Whilst I was perusing the international relations section in the library today, a most curious book grabbed my attention. Entitled Enough [John Naish], the book centred on ideas of consumerism, necessity vs. excess and the need for a re-evolution of the human race. And so this fortunate [or unfortunate in terms of my coursework...] sidetracking led me to have a little ponder about this in relation to our world; on the one hand, we have nations living in luxurious excessive, when there are simultaneously around one billion people living in absolute poverty, with next to nothing. So as much is this is a case of reducing what we consume for the sake of our world and its resources, distribution of these is a big area that needs to be confronted. A few examples:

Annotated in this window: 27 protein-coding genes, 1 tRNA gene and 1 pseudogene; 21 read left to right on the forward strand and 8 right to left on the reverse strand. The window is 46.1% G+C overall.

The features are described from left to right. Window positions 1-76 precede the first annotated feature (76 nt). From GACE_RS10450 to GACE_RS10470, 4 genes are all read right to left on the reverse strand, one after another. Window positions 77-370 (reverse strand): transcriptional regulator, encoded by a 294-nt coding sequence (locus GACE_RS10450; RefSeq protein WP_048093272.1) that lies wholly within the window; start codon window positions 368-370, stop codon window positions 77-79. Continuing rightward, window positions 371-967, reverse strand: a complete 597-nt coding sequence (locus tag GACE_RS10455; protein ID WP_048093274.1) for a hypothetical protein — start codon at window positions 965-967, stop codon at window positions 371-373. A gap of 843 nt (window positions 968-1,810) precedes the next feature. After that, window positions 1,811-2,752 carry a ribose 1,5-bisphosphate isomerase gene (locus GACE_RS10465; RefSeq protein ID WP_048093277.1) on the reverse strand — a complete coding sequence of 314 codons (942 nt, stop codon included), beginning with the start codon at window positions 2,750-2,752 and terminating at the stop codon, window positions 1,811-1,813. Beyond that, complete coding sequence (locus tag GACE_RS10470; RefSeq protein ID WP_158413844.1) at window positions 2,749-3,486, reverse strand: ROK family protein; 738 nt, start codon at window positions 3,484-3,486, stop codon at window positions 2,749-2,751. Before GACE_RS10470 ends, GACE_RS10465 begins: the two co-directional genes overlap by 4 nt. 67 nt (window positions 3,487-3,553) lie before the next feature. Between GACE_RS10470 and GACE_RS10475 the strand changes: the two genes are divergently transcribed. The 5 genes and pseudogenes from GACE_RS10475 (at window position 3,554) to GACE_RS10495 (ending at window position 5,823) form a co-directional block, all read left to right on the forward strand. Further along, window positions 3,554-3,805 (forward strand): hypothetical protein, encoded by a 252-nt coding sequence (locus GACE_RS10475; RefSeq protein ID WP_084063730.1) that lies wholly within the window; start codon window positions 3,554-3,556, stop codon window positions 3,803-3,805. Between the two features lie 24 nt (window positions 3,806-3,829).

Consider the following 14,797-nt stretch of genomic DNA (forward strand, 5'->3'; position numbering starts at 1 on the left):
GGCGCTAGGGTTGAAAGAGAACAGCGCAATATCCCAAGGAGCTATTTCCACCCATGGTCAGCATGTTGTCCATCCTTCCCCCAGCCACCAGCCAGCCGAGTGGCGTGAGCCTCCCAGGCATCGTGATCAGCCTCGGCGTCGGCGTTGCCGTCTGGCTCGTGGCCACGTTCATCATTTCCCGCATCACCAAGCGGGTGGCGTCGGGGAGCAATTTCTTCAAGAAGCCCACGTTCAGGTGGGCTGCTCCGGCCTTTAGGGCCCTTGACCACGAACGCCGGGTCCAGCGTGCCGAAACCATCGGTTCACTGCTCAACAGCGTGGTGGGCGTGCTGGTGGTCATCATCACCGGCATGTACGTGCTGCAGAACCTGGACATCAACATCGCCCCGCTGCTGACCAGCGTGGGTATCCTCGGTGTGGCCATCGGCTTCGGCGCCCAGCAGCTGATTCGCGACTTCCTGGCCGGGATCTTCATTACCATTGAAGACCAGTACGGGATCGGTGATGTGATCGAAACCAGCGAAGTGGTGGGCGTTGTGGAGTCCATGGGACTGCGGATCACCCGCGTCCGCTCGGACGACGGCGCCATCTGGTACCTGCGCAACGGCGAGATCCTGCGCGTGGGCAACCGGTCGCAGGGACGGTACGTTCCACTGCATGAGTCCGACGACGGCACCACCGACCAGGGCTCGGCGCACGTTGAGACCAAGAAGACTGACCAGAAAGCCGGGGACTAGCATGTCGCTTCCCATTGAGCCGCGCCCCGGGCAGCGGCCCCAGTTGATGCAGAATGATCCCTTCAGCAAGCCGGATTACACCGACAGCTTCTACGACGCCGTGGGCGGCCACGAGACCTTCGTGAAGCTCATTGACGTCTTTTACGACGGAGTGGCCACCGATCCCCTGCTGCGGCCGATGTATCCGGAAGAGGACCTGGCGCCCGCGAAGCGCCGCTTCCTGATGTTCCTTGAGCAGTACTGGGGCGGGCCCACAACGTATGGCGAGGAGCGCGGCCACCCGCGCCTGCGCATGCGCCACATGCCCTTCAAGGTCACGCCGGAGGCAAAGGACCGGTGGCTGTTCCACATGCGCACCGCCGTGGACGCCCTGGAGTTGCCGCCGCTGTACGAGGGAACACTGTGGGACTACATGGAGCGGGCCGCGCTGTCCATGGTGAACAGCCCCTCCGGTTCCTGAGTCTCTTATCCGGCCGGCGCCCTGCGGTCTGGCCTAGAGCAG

- The richest 85 people in the world have a combined wealth of £1trillion - equal to the wealth of the poorest 3.5 billion of the world's population. [Oxfam]
- If all food was re-distributed evenly, there would be enough wheat, rice and other grains to provide every human being with 3,200 calories a day. [Rehydration project]
- Less than one per cent of what the world spent every year on weapons was needed to put every child into school by the year 2000 and yet it didn’t happen. [New Internationalist]
How is this fair that in the "western world" we are finally waking up to the fact that we consume more than we need, when so many cannot even meet their basic needs? Furthermore, does having more stuff really make us happier? I'm not saying I have a totally clean conscience and I know that I shouldn't have ordered that dress on-line that I didn't really need last night, and I could have quite easily gone without that medium americano at lunch today; but taking the issue of over consumption on-board is something I want to try and build into my daily mentality. Less sometimes really is more I suppose!
To summarise, I nabbed this rather well-written quote from the book [who nabbed it from somewhere else]....
"It is not the man who has too little, but the man who craves more who is poor"
Seneca, Epistulae Morales
What do you think?